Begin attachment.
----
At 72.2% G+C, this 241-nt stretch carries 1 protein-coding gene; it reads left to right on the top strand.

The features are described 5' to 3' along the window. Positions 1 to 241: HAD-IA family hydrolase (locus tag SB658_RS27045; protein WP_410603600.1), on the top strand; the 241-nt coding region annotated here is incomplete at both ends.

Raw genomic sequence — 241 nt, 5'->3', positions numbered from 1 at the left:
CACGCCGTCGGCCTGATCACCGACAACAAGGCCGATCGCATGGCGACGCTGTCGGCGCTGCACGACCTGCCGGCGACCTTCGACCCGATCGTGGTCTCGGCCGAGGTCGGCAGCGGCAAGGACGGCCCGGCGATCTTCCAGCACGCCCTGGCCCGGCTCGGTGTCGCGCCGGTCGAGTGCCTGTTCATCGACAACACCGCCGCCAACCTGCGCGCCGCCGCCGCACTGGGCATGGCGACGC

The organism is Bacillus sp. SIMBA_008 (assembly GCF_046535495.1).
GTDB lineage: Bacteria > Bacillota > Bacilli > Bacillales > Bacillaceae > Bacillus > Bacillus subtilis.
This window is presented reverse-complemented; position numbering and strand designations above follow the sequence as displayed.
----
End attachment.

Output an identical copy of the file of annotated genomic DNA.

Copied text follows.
At 72.2% G+C, this 241-nt stretch carries 1 protein-coding gene; it reads left to right on the top strand.

The features are described 5' to 3' along the window. Positions 1 to 241: HAD-IA family hydrolase (locus tag SB658_RS27045; protein WP_410603600.1), on the top strand; the 241-nt coding region annotated here is incomplete at both ends.

Raw genomic sequence — 241 nt, 5'->3', positions numbered from 1 at the left:
CACGCCGTCGGCCTGATCACCGACAACAAGGCCGATCGCATGGCGACGCTGTCGGCGCTGCACGACCTGCCGGCGACCTTCGACCCGATCGTGGTCTCGGCCGAGGTCGGCAGCGGCAAGGACGGCCCGGCGATCTTCCAGCACGCCCTGGCCCGGCTCGGTGTCGCGCCGGTCGAGTGCCTGTTCATCGACAACACCGCCGCCAACCTGCGCGCCGCCGCCGCACTGGGCATGGCGACGC

The organism is Bacillus sp. SIMBA_008 (assembly GCF_046535495.1).
GTDB lineage: Bacteria > Bacillota > Bacilli > Bacillales > Bacillaceae > Bacillus > Bacillus subtilis.
This window is presented reverse-complemented; position numbering and strand designations above follow the sequence as displayed.